CRA notes that a resident who has been overcharged GST/HST by a NR supplier registered under the new digital economy measures can request the NR to issue a s. 232 refund

There is a general requirement under ETA s. 211.14(1) for a non-resident to register and charge GST/HST to unregistered recipients on most supplies of services or intangible personal property where a de minimis dollar threshold is exceeded. What if GST/HST is so collected in error (i.e., it was apparent that the recipient was registered)?

S. 211.17 indicates that the recipient is generally not allowed to claim an input tax credit, rebate, refund or remission in respect of any GST/HST that is required to be collected by a person that is registered under the above regime. However, CRA indicates that a number of avenues are available, of which the only one it mentions is that the recipient may approach the non-resident to seek a refund of the over-charged GST/HST, in which case the normal s. 232 refund rules would apply (i.e., presumably the non-resident would be entitled to what effectively is an offsetting ITC for the GST/HST refunded by it in the reporting period in which it issues a credit note to the resident registered recipient, assuming that the GST/HST indeed was not collectible because the recipient could evidence its registration).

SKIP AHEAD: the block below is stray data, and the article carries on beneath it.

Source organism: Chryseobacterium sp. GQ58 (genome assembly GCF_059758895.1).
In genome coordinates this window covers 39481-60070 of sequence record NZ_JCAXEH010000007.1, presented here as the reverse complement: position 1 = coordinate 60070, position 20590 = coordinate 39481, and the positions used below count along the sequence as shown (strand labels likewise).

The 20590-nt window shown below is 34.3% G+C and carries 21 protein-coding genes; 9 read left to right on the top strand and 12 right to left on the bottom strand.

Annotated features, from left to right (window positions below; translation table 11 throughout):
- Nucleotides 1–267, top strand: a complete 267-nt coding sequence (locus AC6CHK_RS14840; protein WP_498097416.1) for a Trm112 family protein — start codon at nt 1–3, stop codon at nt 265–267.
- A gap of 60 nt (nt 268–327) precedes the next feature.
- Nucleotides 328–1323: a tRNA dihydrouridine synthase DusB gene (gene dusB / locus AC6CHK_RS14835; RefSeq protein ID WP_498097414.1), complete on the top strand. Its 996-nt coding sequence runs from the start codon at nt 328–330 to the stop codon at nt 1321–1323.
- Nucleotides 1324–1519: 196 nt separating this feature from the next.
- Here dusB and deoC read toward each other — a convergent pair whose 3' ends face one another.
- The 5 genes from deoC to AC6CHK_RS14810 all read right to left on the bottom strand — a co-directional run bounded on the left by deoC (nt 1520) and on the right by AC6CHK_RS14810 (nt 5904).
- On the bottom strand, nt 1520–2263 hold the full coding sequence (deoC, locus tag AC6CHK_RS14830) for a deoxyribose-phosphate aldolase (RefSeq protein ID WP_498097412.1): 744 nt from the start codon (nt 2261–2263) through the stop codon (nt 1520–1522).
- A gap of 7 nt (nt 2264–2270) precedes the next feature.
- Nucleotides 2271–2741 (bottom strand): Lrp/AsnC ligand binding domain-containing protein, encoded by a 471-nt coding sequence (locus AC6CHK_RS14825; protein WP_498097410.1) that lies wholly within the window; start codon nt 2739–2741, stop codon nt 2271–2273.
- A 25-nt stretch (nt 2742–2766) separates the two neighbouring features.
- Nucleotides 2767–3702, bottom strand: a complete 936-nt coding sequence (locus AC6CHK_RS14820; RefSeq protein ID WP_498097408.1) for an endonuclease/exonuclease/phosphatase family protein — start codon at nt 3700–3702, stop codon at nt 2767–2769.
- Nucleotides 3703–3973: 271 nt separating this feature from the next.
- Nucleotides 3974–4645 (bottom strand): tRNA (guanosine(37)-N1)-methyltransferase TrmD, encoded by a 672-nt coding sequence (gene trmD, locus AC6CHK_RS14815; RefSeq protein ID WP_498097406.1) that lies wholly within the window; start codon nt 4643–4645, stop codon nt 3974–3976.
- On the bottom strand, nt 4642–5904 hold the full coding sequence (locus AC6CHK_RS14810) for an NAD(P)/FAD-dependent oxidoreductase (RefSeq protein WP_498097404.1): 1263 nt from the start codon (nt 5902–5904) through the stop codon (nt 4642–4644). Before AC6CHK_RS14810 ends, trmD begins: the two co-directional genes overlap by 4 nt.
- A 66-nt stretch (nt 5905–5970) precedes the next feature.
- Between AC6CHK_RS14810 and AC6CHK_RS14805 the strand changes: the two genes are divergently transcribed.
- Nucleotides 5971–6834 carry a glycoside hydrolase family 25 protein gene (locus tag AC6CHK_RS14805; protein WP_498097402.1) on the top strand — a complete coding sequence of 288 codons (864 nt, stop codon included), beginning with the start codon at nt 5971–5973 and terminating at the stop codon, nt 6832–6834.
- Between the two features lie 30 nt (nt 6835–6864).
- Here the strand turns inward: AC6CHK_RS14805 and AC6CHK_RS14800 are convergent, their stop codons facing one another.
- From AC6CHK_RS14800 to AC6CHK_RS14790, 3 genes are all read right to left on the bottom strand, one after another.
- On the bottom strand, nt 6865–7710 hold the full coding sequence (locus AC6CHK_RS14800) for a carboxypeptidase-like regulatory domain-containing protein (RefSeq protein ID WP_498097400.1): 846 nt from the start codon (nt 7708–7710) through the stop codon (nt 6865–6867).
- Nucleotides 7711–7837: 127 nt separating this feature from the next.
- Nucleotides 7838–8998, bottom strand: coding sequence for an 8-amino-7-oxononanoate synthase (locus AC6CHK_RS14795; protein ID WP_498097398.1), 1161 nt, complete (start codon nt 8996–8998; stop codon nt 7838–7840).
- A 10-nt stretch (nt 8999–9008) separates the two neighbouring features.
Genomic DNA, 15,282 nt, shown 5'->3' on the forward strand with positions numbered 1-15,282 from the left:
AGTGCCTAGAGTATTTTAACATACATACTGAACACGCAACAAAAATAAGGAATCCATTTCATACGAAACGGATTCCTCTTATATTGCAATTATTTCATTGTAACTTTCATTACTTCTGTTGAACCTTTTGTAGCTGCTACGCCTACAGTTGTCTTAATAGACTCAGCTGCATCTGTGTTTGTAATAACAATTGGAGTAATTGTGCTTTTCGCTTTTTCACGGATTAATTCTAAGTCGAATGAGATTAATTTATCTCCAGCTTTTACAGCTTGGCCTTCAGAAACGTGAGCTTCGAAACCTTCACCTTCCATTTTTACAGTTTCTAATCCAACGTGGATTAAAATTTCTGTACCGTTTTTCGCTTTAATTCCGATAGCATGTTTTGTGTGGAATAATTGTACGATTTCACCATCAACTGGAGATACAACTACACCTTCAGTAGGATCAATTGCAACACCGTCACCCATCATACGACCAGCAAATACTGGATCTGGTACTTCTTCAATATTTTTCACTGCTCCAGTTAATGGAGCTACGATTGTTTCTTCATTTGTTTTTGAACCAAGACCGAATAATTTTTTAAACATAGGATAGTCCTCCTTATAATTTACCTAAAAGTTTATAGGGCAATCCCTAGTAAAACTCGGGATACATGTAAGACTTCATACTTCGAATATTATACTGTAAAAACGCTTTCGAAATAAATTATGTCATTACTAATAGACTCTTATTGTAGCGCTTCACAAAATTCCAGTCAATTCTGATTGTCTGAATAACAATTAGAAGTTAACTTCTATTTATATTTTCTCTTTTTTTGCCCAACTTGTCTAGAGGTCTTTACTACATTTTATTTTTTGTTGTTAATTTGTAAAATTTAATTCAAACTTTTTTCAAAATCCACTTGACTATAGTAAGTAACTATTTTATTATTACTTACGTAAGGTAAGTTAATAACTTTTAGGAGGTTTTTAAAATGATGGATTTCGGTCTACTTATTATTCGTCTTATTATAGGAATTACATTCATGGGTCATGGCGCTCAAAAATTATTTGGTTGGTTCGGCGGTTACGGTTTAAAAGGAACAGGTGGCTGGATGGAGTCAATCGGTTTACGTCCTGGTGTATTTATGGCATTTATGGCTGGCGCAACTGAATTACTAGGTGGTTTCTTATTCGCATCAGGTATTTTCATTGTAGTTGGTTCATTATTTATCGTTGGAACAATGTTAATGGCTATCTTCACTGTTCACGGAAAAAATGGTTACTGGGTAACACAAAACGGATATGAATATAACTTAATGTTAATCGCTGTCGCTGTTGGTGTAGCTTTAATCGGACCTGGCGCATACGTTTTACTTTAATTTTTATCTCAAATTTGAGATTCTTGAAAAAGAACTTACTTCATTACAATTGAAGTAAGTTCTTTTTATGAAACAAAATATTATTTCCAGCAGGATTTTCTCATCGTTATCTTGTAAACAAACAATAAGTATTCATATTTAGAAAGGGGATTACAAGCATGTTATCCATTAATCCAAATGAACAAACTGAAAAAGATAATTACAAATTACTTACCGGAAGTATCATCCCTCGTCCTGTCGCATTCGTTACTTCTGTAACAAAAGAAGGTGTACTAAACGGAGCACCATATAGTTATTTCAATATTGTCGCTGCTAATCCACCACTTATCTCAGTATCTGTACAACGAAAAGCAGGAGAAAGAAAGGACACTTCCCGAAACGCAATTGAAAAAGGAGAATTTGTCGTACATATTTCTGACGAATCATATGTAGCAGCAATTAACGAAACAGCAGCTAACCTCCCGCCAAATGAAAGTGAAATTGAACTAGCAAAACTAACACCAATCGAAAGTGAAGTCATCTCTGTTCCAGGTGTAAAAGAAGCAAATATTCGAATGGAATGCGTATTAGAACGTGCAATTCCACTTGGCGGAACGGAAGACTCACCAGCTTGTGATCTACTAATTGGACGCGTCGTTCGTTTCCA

CRA does not discuss whether the registered recipient could request a refund for tax paid in error under s. 261 if the non-resident refused to refund the tax. Note that the s. 211.17 prohibition applies to rebates etc. of tax which was required to be collected – so that a s. 261 rebate might not be available if the recipient indeed was registered - but failed at the time to provide satisfactory evidence of such registration to the non-resident. Also note that “satisfactory” means “satisfactory to the Minister,” so that there is potential ambiguity as to when the s. 211.17 prohibition will apply. This point also is not discussed.

Neal Armstrong. Summary of GST/HST Notice 322, Recovery of the GST/HST Under the Digital Economy Measures, April 2022 under ETA s. 211.17(2)(a)(i).